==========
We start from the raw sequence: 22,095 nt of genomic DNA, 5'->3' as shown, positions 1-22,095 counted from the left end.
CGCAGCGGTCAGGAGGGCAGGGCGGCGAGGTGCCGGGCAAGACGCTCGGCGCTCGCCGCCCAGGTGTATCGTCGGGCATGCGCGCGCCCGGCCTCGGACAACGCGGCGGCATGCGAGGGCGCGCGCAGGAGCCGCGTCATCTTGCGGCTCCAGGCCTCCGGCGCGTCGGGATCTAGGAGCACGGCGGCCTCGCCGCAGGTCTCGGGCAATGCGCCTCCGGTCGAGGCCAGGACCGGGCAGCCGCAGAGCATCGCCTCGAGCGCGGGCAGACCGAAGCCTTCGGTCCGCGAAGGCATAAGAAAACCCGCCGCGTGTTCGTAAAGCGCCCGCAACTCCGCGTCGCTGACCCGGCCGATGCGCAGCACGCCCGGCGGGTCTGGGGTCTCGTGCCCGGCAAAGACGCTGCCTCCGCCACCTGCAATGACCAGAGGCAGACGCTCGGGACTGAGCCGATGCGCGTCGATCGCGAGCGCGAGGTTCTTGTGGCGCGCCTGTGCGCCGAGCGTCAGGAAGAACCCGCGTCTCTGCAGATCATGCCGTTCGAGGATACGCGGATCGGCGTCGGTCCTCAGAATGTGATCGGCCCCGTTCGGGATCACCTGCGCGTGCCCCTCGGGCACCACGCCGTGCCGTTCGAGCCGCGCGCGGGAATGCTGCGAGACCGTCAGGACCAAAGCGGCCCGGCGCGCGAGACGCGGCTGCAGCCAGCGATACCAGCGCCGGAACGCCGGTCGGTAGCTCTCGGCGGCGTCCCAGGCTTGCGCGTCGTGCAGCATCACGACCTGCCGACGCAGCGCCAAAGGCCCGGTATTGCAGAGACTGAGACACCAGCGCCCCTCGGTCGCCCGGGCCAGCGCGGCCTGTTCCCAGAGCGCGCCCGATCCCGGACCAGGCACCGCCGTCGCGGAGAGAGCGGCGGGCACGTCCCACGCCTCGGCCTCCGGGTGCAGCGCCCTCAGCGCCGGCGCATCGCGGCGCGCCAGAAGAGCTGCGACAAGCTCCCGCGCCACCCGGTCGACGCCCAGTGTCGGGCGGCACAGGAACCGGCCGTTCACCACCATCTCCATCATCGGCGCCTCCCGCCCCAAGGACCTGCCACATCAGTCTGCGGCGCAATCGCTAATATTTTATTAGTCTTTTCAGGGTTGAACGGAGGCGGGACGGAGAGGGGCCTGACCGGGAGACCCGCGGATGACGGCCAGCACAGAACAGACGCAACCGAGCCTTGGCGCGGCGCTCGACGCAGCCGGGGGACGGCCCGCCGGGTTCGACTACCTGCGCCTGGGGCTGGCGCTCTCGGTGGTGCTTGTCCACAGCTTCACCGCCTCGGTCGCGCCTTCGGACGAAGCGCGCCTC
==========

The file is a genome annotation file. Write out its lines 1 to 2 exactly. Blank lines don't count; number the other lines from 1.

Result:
We start from the raw sequence: 22,095 nt of genomic DNA, 5'->3' as shown, positions 1-22,095 counted from the left end.
CGCAGCGGTCAGGAGGGCAGGGCGGCGAGGTGCCGGGCAAGACGCTCGGCGCTCGCCGCCCAGGTGTATCGTCGGGCATGCGCGCGCCCGGCCTCGGACAACGCGGCGGCATGCGAGGGCGCGCGCAGGAGCCGCGTCATCTTGCGGCTCCAGGCCTCCGGCGCGTCGGGATCTAGGAGCACGGCGGCCTCGCCGCAGGTCTCGGGCAATGCGCCTCCGGTCGAGGCCAGGACCGGGCAGCCGCAGAGCATCGCCTCGAGCGCGGGCAGACCGAAGCCTTCGGTCCGCGAAGGCATAAGAAAACCCGCCGCGTGTTCGTAAAGCGCCCGCAACTCCGCGTCGCTGACCCGGCCGATGCGCAGCACGCCCGGCGGGTCTGGGGTCTCGTGCCCGGCAAAGACGCTGCCTCCGCCACCTGCAATGACCAGAGGCAGACGCTCGGGACTGAGCCGATGCGCGTCGATCGCGAGCGCGAGGTTCTTGTGGCGCGCCTGTGCGCCGAGCGTCAGGAAGAACCCGCGTCTCTGCAGATCATGCCGTTCGAGGATACGCGGATCGGCGTCGGTCCTCAGAATGTGATCGGCCCCGTTCGGGATCACCTGCGCGTGCCCCTCGGGCACCACGCCGTGCCGTTCGAGCCGCGCGCGGGAATGCTGCGAGACCGTCAGGACCAAAGCGGCCCGGCGCGCGAGACGCGGCTGCAGCCAGCGATACCAGCGCCGGAACGCCGGTCGGTAGCTCTCGGCGGCGTCCCAGGCTTGCGCGTCGTGCAGCATCACGACCTGCCGACGCAGCGCCAAAGGCCCGGTATTGCAGAGACTGAGACACCAGCGCCCCTCGGTCGCCCGGGCCAGCGCGGCCTGTTCCCAGAGCGCGCCCGATCCCGGACCAGGCACCGCCGTCGCGGAGAGAGCGGCGGGCACGTCCCACGCCTCGGCCTCCGGGTGCAGCGCCCTCAGCGCCGGCGCATCGCGGCGCGCCAGAAGAGCTGCGACAAGCTCCCGCGCCACCCGGTCGACGCCCAGTGTCGGGCGGCACAGGAACCGGCCGTTCACCACCATCTCCATCATCGGCGCCTCCCGCCCCAAGGACCTGCCACATCAGTCTGCGGCGCAATCGCTAATATTTTATTAGTCTTTTCAGGGTTGAACGGAGGCGGGACGGAGAGGGGCCTGACCGGGAGACCCGCGGATGACGGCCAGCACAGAACAGACGCAACCGAGCCTTGGCGCGGCGCTCGACGCAGCCGGGGGACGGCCCGCCGGGTTCGACTACCTGCGCCTGGGGCTGGCGCTCTCGGTGGTGCTTGTCCACAGCTTCACCGCCTCGGTCGCGCCTTCGGACGAAGCGCGCCTC